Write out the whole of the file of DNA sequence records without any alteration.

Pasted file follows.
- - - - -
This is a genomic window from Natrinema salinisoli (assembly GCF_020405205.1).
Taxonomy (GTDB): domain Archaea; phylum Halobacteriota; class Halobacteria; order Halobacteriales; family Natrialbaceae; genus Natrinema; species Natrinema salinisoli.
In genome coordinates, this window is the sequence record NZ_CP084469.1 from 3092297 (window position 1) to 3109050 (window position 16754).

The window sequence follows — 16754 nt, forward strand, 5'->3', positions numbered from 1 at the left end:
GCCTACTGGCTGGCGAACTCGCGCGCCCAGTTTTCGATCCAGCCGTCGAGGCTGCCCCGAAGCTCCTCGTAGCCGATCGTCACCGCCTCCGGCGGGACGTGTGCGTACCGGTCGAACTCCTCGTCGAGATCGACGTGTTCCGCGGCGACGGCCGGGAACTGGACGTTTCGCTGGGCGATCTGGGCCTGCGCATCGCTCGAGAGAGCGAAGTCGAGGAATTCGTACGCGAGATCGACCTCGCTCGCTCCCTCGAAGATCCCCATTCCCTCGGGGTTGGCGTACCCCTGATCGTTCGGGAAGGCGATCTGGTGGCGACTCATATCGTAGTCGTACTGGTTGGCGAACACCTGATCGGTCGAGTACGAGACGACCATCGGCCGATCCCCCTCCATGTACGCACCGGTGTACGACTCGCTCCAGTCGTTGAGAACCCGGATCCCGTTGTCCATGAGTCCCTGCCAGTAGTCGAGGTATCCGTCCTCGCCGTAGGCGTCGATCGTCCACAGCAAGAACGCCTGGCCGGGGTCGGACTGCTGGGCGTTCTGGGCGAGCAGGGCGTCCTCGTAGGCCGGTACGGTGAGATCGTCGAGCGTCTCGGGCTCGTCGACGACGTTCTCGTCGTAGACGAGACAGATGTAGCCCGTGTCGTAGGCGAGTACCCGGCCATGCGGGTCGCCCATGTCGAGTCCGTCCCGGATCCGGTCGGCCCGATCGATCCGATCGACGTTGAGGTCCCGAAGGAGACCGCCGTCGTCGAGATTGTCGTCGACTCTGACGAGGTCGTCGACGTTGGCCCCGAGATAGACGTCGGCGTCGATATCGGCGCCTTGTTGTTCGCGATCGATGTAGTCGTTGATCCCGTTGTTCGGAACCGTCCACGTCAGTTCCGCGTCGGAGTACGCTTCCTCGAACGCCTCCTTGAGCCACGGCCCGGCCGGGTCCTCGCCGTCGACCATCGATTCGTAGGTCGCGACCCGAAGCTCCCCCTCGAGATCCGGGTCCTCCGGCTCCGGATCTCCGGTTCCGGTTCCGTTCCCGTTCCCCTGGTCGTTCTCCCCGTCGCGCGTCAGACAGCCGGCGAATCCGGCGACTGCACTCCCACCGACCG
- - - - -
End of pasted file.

This is a genomic window from Natrinema salinisoli (assembly GCF_020405205.1).
Taxonomy (GTDB): domain Archaea; phylum Halobacteriota; class Halobacteria; order Halobacteriales; family Natrialbaceae; genus Natrinema; species Natrinema salinisoli.
In genome coordinates, this window is the sequence record NZ_CP084469.1 from 3092297 (window position 1) to 3109050 (window position 16754).

The window sequence follows — 16754 nt, forward strand, 5'->3', positions numbered from 1 at the left end:
GCCTACTGGCTGGCGAACTCGCGCGCCCAGTTTTCGATCCAGCCGTCGAGGCTGCCCCGAAGCTCCTCGTAGCCGATCGTCACCGCCTCCGGCGGGACGTGTGCGTACCGGTCGAACTCCTCGTCGAGATCGACGTGTTCCGCGGCGACGGCCGGGAACTGGACGTTTCGCTGGGCGATCTGGGCCTGCGCATCGCTCGAGAGAGCGAAGTCGAGGAATTCGTACGCGAGATCGACCTCGCTCGCTCCCTCGAAGATCCCCATTCCCTCGGGGTTGGCGTACCCCTGATCGTTCGGGAAGGCGATCTGGTGGCGACTCATATCGTAGTCGTACTGGTTGGCGAACACCTGATCGGTCGAGTACGAGACGACCATCGGCCGATCCCCCTCCATGTACGCACCGGTGTACGACTCGCTCCAGTCGTTGAGAACCCGGATCCCGTTGTCCATGAGTCCCTGCCAGTAGTCGAGGTATCCGTCCTCGCCGTAGGCGTCGATCGTCCACAGCAAGAACGCCTGGCCGGGGTCGGACTGCTGGGCGTTCTGGGCGAGCAGGGCGTCCTCGTAGGCCGGTACGGTGAGATCGTCGAGCGTCTCGGGCTCGTCGACGACGTTCTCGTCGTAGACGAGACAGATGTAGCCCGTGTCGTAGGCGAGTACCCGGCCATGCGGGTCGCCCATGTCGAGTCCGTCCCGGATCCGGTCGGCCCGATCGATCCGATCGACGTTGAGGTCCCGAAGGAGACCGCCGTCGTCGAGATTGTCGTCGACTCTGACGAGGTCGTCGACGTTGGCCCCGAGATAGACGTCGGCGTCGATATCGGCGCCTTGTTGTTCGCGATCGATGTAGTCGTTGATCCCGTTGTTCGGAACCGTCCACGTCAGTTCCGCGTCGGAGTACGCTTCCTCGAACGCCTCCTTGAGCCACGGCCCGGCCGGGTCCTCGCCGTCGACCATCGATTCGTAGGTCGCGACCCGAAGCTCCCCCTCGAGATCCGGGTCCTCCGGCTCCGGATCTCCGGTTCCGGTTCCGTTCCCGTTCCCCTGGTCGTTCTCCCCGTCGCGCGTCAGACAGCCGGCGAATCCGGCGACTGCACTCCCACCGACCG